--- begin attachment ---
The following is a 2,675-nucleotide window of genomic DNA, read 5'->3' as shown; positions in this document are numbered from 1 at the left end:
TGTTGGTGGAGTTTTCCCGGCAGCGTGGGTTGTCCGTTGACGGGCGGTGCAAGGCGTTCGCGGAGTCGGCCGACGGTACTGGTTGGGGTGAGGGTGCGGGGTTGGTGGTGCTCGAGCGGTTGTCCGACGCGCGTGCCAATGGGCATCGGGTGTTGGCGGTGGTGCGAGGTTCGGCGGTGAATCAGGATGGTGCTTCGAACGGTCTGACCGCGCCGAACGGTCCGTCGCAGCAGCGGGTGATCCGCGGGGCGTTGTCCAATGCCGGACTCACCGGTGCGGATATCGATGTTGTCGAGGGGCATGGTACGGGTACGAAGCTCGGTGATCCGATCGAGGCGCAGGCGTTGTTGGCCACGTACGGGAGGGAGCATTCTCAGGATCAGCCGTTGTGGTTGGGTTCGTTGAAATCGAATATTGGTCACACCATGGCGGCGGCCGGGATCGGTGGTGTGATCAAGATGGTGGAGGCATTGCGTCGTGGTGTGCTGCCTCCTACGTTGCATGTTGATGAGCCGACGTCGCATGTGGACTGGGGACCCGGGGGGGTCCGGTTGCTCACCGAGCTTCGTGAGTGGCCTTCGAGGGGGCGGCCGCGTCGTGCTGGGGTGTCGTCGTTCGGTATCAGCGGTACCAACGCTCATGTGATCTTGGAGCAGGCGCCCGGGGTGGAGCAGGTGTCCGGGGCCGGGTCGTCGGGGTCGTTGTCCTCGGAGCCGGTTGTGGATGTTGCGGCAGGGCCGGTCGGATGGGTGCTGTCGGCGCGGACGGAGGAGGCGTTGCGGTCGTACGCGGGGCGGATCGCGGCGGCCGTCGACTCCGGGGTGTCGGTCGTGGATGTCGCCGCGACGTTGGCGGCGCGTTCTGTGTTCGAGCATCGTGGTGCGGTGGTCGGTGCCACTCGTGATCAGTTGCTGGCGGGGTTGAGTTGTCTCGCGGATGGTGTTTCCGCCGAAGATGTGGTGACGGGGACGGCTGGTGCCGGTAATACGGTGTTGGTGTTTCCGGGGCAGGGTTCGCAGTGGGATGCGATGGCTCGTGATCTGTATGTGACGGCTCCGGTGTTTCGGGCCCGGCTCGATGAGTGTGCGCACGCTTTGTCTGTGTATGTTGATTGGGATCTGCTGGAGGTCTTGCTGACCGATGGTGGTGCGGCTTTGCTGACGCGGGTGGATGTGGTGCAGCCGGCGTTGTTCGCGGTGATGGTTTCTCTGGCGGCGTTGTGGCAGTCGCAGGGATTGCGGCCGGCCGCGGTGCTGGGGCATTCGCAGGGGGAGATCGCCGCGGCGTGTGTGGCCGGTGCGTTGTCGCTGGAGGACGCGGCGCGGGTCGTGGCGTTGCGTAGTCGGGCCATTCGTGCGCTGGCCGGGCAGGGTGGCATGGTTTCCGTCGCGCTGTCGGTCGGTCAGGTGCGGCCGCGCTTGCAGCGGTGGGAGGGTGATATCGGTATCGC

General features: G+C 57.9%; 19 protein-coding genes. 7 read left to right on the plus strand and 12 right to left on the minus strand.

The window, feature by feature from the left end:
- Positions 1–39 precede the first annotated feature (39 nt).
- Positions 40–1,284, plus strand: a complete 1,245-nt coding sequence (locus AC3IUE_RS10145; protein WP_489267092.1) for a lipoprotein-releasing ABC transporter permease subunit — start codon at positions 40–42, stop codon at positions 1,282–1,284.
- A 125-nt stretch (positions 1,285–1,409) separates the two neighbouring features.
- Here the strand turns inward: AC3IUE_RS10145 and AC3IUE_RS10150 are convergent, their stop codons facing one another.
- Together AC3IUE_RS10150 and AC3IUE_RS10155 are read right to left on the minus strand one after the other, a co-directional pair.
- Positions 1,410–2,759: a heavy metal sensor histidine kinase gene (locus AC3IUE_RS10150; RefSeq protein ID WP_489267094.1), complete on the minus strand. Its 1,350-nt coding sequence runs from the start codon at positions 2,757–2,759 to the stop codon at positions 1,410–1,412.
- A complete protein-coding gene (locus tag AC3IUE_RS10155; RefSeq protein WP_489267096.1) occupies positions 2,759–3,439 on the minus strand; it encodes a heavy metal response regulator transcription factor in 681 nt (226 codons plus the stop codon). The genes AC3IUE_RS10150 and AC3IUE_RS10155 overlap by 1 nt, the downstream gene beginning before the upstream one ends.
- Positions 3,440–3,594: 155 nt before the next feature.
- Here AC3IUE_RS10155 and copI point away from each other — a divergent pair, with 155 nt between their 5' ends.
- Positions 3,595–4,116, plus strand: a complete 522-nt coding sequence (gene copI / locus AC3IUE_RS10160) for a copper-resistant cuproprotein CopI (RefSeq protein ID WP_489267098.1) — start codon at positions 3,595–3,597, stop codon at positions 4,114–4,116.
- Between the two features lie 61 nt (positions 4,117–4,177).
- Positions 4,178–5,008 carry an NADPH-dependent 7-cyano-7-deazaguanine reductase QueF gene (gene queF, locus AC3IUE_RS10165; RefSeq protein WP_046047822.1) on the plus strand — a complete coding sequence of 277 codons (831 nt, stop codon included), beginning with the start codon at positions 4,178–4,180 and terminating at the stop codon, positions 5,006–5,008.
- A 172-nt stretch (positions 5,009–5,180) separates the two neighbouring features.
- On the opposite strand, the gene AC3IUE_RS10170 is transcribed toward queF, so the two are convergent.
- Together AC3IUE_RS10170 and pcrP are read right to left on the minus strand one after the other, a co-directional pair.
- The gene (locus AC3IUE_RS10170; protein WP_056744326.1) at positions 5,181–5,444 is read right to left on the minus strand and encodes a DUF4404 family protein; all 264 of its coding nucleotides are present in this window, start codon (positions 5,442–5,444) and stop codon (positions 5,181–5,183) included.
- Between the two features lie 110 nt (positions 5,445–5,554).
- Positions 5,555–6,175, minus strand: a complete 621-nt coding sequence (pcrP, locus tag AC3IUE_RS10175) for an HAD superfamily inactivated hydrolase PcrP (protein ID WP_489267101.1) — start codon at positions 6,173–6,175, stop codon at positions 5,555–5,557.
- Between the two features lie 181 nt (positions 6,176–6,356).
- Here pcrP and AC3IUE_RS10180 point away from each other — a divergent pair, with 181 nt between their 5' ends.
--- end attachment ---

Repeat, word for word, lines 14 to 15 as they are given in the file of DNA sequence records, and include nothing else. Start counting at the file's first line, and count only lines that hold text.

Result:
- Positions 3,595–4,116, plus strand: a complete 522-nt coding sequence (gene copI / locus AC3IUE_RS10160) for a copper-resistant cuproprotein CopI (RefSeq protein ID WP_489267098.1) — start codon at positions 3,595–3,597, stop codon at positions 4,114–4,116.
- Between the two features lie 61 nt (positions 4,117–4,177).